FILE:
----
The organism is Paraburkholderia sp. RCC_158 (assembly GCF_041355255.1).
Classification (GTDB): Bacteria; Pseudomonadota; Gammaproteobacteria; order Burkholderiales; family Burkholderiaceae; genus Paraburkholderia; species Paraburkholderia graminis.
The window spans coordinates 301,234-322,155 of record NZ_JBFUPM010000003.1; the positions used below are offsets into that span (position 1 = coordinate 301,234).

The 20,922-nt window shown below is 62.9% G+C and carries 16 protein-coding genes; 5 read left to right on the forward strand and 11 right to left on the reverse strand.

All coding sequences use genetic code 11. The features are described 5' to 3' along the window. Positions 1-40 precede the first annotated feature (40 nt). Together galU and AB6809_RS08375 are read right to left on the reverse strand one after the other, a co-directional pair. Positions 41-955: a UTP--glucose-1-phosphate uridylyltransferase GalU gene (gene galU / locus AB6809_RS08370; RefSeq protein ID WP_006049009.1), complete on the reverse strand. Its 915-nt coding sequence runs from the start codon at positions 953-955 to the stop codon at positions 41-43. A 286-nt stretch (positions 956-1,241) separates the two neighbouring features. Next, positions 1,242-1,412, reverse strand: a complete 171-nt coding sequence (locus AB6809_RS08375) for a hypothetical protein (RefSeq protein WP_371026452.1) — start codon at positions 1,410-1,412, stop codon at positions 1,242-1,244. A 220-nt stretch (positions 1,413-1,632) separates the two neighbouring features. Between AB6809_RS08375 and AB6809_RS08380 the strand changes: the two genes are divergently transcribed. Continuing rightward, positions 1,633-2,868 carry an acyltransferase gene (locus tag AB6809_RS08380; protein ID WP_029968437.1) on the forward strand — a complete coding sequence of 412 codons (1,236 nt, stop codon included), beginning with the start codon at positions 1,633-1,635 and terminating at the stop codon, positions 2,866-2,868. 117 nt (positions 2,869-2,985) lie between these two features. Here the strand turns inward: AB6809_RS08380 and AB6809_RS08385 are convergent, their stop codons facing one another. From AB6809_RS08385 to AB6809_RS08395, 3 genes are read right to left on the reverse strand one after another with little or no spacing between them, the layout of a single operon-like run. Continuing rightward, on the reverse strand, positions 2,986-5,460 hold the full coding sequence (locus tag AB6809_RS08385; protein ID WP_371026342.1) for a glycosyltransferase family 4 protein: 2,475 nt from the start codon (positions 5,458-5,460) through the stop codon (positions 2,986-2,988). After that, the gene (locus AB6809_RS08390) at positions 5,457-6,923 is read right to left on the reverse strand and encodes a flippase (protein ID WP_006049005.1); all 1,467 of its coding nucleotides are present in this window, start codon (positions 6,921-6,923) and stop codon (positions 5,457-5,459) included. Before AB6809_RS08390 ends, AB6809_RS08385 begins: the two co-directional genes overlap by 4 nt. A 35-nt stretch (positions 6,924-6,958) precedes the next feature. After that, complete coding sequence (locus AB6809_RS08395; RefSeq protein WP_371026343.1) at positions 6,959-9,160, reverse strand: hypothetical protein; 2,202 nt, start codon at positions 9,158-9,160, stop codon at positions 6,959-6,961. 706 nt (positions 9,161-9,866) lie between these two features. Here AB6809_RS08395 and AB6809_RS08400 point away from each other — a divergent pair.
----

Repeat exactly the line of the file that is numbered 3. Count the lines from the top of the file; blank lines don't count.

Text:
The window spans coordinates 301,234-322,155 of record NZ_JBFUPM010000003.1; the positions used below are offsets into that span (position 1 = coordinate 301,234).